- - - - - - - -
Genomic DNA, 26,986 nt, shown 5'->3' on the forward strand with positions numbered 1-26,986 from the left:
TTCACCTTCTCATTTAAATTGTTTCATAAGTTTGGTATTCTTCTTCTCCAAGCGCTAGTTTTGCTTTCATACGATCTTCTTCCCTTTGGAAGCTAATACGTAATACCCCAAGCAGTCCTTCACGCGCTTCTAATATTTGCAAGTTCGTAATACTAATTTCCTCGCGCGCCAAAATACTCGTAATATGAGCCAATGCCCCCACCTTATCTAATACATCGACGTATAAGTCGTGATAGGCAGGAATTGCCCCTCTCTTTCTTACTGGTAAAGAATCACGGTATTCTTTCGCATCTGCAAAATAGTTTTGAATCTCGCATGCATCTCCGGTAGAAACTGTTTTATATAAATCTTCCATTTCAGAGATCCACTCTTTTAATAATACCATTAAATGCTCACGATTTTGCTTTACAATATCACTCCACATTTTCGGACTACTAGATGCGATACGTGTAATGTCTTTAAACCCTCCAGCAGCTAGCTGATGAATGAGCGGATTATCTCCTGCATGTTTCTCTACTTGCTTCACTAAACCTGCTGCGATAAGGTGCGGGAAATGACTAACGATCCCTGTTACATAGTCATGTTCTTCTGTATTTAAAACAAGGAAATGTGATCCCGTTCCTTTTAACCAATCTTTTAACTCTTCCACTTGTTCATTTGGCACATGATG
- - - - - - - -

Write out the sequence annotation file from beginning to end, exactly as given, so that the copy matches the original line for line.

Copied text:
Genomic DNA, 26,986 nt, shown 5'->3' on the forward strand with positions numbered 1-26,986 from the left:
TTCACCTTCTCATTTAAATTGTTTCATAAGTTTGGTATTCTTCTTCTCCAAGCGCTAGTTTTGCTTTCATACGATCTTCTTCCCTTTGGAAGCTAATACGTAATACCCCAAGCAGTCCTTCACGCGCTTCTAATATTTGCAAGTTCGTAATACTAATTTCCTCGCGCGCCAAAATACTCGTAATATGAGCCAATGCCCCCACCTTATCTAATACATCGACGTATAAGTCGTGATAGGCAGGAATTGCCCCTCTCTTTCTTACTGGTAAAGAATCACGGTATTCTTTCGCATCTGCAAAATAGTTTTGAATCTCGCATGCATCTCCGGTAGAAACTGTTTTATATAAATCTTCCATTTCAGAGATCCACTCTTTTAATAATACCATTAAATGCTCACGATTTTGCTTTACAATATCACTCCACATTTTCGGACTACTAGATGCGATACGTGTAATGTCTTTAAACCCTCCAGCAGCTAGCTGATGAATGAGCGGATTATCTCCTGCATGTTTCTCTACTTGCTTCACTAAACCTGCTGCGATAAGGTGCGGGAAATGACTAACGATCCCTGTTACATAGTCATGTTCTTCTGTATTTAAAACAAGGAAATGTGATCCCGTTCCTTTTAACCAATCTTTTAACTCTTCCACTTGTTCATTTGGCACATGATG